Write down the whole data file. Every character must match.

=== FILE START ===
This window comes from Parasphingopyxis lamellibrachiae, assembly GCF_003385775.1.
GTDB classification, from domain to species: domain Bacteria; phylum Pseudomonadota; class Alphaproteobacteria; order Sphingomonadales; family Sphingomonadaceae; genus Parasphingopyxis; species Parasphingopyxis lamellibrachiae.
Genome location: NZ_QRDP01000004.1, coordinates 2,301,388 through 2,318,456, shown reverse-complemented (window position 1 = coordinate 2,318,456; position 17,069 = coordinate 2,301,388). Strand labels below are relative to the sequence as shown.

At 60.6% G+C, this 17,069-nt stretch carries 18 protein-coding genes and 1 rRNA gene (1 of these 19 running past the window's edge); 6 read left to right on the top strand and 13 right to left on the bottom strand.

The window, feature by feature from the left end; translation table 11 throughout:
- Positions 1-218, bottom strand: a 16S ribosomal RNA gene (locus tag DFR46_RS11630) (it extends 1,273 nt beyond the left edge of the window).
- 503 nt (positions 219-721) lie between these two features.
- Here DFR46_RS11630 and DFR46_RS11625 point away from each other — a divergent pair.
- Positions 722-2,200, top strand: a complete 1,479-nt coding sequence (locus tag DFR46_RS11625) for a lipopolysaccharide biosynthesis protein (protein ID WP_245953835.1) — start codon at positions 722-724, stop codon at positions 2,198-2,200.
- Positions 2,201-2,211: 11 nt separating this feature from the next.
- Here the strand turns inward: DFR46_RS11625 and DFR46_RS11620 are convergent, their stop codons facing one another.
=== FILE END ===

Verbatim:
This window comes from Parasphingopyxis lamellibrachiae, assembly GCF_003385775.1.
GTDB classification, from domain to species: domain Bacteria; phylum Pseudomonadota; class Alphaproteobacteria; order Sphingomonadales; family Sphingomonadaceae; genus Parasphingopyxis; species Parasphingopyxis lamellibrachiae.
Genome location: NZ_QRDP01000004.1, coordinates 2,301,388 through 2,318,456, shown reverse-complemented (window position 1 = coordinate 2,318,456; position 17,069 = coordinate 2,301,388). Strand labels below are relative to the sequence as shown.

At 60.6% G+C, this 17,069-nt stretch carries 18 protein-coding genes and 1 rRNA gene (1 of these 19 running past the window's edge); 6 read left to right on the top strand and 13 right to left on the bottom strand.

The window, feature by feature from the left end; translation table 11 throughout:
- Positions 1-218, bottom strand: a 16S ribosomal RNA gene (locus tag DFR46_RS11630) (it extends 1,273 nt beyond the left edge of the window).
- 503 nt (positions 219-721) lie between these two features.
- Here DFR46_RS11630 and DFR46_RS11625 point away from each other — a divergent pair.
- Positions 722-2,200, top strand: a complete 1,479-nt coding sequence (locus tag DFR46_RS11625) for a lipopolysaccharide biosynthesis protein (protein ID WP_245953835.1) — start codon at positions 722-724, stop codon at positions 2,198-2,200.
- Positions 2,201-2,211: 11 nt separating this feature from the next.
- Here the strand turns inward: DFR46_RS11625 and DFR46_RS11620 are convergent, their stop codons facing one another.